Visa announced Monday (March 29) that it is the first major payments network to settle transactions in dollar denominated stablecoins, which the company claimed is an important step into bringing cryptocurrencies into the payments and commerce mainstream.
Cuy Sheffield, vice president and head of Crypto at Visa, told Karen Webster the announcement represents an upgrade to Visa’s settlement capabilities by allowing crypto-native companies to formulate new business models without grappling with traditional fiat in their treasury and settlement workflows. These fiat-denominated cryptocurrencies are settled and cleared, treated like any of the other 160 fiat-denominated currencies Visa clears and settles over its global rails.
Sheffield said in order for cryptocurrencies to become an accepted payment method used by consumers to pay for things at the merchants they want to shop, streamlining how those transactions are settled with cypto FinTechs, payments networks and merchants is key. At a high level, the change is invisible to consumers and merchants, but it sets the stage for more widespread use of digital currencies, and for the merchants eager to transact with the growing number of users with cryptocurrencies in their digital wallets to spend.
As Sheffield told Webster: “This is a way that Visa is continuing to bridge digital and traditional fiat currencies.”
Defining The Details
In terms of the actual upgrade, the payments network said Monday that it has been piloting the settlement capability with crypto platform Crypto.com over the blockchain Ethereum on the Visa network, adding in a press release that they plan to offer the USD Coin (USDC) settlement capabilities to additional crypto FinTech partners later this year.
Among the most immediate use cases noted by Sheffield: a growing number of crypto wallet firms have been coming to Visa in the hopes of issuing cards. But that issuance differs from “traditional” card issuance because these crypto firms have built everything on the foundation of digital currencies.
“[Crypto wallet firms] source consumer dollars in digital currencies, and they operate their corporate treasury in digital currency, so it’s sometimes been difficult for them to have to manage converting digital currencies back into traditional fiat that is deposited into banks just to settle their obligations with Visa through existing bank wires,” he said.
Individual wallet holders thus become transactors rather than merely traders, using Visa crypto debit cards to transact at all Visa merchant locations. And merchants can accept transactions from wallet holders who choose to pay with crypto yet get paid in their fiat currency of choice, he said.
Delving into the mechanics, the pilot allows Crypto.com to send USDC to Visa to settle a portion of obligations tied to the Crypto.com Visa card program. The settlement is done in conjunction with Anchorage, billed as the first federally chartered digital asset bank and an exclusive Visa digital currency settlement partner.
Visa’s treasury systems are integrated with Anchorage, acting as the payment network’s digital asset settlement agent. The new settlement reports tied to the pilot include settlement obligations along with the public blockchain addresses for the account management of the crypto wallets and the issuers themselves.
The use of stablecoins has been on the rise. And as is germane for the USDCs themselves (pegged to U.S. dollars), global FinTech Circle has estimated that there is roughly $10 billion of USDCs in circulation, growing triple-digit percentage points year over year. USDC values tend to be stable, especially relative to other digital offerings, and are stored in Circle or Coinbase wallets; the stablecoin is supported by Centre, a consortium founded by Circle and Coinbase.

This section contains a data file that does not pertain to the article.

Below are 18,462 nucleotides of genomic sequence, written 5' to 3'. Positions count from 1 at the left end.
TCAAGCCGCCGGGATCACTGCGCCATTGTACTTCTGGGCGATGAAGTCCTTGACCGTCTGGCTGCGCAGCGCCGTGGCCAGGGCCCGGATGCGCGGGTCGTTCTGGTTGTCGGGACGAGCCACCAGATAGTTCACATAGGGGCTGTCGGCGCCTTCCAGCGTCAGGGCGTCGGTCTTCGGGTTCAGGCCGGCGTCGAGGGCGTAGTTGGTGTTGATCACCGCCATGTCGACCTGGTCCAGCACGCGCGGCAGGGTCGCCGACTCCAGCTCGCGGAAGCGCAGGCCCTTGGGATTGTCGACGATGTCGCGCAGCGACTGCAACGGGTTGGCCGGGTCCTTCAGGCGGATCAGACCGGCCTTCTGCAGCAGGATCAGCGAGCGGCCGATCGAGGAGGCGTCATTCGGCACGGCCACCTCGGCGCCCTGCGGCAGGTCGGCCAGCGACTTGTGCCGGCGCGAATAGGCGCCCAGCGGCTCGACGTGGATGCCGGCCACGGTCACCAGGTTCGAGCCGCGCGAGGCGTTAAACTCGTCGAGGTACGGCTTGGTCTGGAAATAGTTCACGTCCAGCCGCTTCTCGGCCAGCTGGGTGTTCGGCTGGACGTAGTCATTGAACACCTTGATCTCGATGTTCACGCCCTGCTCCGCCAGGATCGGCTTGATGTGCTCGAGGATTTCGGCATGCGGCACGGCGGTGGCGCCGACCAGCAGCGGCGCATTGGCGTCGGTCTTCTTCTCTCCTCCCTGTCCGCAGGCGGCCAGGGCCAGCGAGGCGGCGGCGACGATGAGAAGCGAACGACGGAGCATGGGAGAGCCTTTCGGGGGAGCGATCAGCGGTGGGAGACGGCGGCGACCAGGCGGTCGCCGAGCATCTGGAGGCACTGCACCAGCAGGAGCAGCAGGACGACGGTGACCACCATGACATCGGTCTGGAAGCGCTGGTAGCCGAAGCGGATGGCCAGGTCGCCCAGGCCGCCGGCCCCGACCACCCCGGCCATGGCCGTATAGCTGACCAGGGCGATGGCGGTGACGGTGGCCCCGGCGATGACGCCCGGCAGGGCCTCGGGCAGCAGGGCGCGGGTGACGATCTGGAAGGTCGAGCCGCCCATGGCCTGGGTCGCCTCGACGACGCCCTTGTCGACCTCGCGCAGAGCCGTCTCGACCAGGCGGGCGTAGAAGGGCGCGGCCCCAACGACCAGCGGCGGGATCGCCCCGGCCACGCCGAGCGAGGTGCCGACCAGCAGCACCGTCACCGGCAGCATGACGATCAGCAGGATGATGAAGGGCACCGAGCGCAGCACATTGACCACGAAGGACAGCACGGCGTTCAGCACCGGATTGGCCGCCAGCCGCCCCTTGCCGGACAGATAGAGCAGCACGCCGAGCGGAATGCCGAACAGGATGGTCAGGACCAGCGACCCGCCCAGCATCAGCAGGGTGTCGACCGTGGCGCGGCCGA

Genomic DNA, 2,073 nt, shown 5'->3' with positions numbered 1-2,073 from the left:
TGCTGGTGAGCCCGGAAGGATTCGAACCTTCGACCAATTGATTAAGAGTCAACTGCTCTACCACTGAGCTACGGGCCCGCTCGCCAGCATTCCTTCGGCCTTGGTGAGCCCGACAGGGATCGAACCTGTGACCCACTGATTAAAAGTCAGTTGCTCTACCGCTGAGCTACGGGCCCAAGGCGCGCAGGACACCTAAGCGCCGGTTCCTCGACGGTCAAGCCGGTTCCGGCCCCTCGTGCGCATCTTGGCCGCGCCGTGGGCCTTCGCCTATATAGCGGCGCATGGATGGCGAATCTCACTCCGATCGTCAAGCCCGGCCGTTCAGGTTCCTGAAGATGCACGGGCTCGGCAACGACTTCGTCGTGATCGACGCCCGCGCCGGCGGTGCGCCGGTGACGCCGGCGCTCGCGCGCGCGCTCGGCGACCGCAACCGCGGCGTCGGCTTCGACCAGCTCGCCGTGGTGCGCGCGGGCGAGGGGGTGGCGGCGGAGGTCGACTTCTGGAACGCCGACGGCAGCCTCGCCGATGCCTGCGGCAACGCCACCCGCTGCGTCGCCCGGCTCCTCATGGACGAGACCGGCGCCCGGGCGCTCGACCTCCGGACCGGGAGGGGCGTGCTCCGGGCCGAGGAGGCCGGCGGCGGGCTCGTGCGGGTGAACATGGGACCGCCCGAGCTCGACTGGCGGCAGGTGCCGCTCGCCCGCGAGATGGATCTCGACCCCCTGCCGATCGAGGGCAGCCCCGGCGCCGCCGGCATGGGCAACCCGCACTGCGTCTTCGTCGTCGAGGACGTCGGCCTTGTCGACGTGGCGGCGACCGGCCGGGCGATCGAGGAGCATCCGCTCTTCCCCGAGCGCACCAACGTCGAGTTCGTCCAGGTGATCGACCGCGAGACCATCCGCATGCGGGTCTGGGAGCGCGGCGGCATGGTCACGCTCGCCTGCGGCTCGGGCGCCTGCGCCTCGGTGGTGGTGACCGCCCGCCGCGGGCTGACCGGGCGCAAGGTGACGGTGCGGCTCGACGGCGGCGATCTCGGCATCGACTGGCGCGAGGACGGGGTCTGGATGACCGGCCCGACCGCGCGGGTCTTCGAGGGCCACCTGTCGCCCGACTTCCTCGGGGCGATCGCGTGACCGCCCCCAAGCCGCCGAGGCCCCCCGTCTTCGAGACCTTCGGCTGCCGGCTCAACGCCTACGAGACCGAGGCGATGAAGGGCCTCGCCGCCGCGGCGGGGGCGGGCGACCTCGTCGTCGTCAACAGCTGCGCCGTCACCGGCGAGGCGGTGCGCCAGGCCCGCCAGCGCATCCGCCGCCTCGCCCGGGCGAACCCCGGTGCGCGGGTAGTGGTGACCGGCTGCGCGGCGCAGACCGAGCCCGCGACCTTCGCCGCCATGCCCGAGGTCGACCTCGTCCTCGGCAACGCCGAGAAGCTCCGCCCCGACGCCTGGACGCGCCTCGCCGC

Against the backdrop of USDC’s growth, Sheffield said, “we saw [this demand coming], and we invested heavily in upgrading our infrastructure … we continue to see interest from our clients about the ways they can build products on top of USDC and how they can interact with people in USDC.”
Visa, in other words, is providing acceptance on its network for those who have crypto assets, with integration at the point of sale (POS) that need not be built by the crypto players themselves or the merchants.
Getting Crypto Cards Out Into The Field
As has been noted with the standard settlement operating procedure, for purchases made on Crypto.com Visa cards (or with digital crypto wallets and cards in general), the crypto platform must first convert the digital currencies into traditional fiat. But through the use of the stablecoins across Visa’s issuers and acquirers, said Sheffield, FinTechs are able to settle in crypto while merchants accept fiat. Consumers can then use their debit cards as they would any other debit card.
“The merchant doesn’t have to change what they do to be able to accommodate more and more of these crypto card programs that are coming onto the Visa network,” said Sheffield — and for Visa, the mechanics of clearing and settling are similar to what might be seen with any of the currencies it supports today.
He said at present, supporting a digital currency like USDC is easier for crypto wallet providers that, for example, are letting consumers spend bitcoin. It’s actually easier to convert bitcoin into USDC that it is to convert bitcoin to fiat (in bank accounts).
And looking ahead, “We built the capability in a way where we can support other digital currencies in the future, including potential central bank digital currencies,” he said, adding that “we want to make sure that these form factors can run over our network and be settled over our network. It’s a logical approach to assume that consumers should be able to pay with whatever they want to pay with.”